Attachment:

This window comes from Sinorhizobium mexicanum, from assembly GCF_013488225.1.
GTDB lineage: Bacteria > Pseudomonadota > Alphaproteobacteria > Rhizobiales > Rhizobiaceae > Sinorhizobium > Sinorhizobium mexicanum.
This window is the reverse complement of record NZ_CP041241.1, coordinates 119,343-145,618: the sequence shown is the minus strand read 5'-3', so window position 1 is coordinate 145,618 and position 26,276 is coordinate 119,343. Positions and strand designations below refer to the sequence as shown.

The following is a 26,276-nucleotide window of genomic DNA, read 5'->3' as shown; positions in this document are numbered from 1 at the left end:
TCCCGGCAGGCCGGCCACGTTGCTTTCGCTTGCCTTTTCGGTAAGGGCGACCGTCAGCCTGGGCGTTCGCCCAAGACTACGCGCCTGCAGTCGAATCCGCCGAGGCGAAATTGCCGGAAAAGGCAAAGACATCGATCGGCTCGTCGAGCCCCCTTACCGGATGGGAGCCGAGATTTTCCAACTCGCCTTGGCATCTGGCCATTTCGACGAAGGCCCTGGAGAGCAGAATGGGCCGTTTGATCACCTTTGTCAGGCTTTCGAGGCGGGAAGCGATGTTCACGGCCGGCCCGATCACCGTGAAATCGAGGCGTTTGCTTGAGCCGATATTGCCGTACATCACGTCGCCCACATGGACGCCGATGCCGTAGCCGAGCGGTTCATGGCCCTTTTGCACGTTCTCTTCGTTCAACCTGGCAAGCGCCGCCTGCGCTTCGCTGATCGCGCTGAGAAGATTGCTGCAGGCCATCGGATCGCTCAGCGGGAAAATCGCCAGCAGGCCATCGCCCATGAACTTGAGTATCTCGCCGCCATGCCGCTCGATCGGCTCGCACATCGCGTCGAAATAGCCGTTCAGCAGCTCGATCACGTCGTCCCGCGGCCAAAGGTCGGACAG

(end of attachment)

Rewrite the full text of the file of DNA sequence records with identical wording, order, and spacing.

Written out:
This window comes from Sinorhizobium mexicanum, from assembly GCF_013488225.1.
GTDB lineage: Bacteria > Pseudomonadota > Alphaproteobacteria > Rhizobiales > Rhizobiaceae > Sinorhizobium > Sinorhizobium mexicanum.
This window is the reverse complement of record NZ_CP041241.1, coordinates 119,343-145,618: the sequence shown is the minus strand read 5'-3', so window position 1 is coordinate 145,618 and position 26,276 is coordinate 119,343. Positions and strand designations below refer to the sequence as shown.

The following is a 26,276-nucleotide window of genomic DNA, read 5'->3' as shown; positions in this document are numbered from 1 at the left end:
TCCCGGCAGGCCGGCCACGTTGCTTTCGCTTGCCTTTTCGGTAAGGGCGACCGTCAGCCTGGGCGTTCGCCCAAGACTACGCGCCTGCAGTCGAATCCGCCGAGGCGAAATTGCCGGAAAAGGCAAAGACATCGATCGGCTCGTCGAGCCCCCTTACCGGATGGGAGCCGAGATTTTCCAACTCGCCTTGGCATCTGGCCATTTCGACGAAGGCCCTGGAGAGCAGAATGGGCCGTTTGATCACCTTTGTCAGGCTTTCGAGGCGGGAAGCGATGTTCACGGCCGGCCCGATCACCGTGAAATCGAGGCGTTTGCTTGAGCCGATATTGCCGTACATCACGTCGCCCACATGGACGCCGATGCCGTAGCCGAGCGGTTCATGGCCCTTTTGCACGTTCTCTTCGTTCAACCTGGCAAGCGCCGCCTGCGCTTCGCTGATCGCGCTGAGAAGATTGCTGCAGGCCATCGGATCGCTCAGCGGGAAAATCGCCAGCAGGCCATCGCCCATGAACTTGAGTATCTCGCCGCCATGCCGCTCGATCGGCTCGCACATCGCGTCGAAATAGCCGTTCAGCAGCTCGATCACGTCGTCCCGCGGCCAAAGGTCGGACAG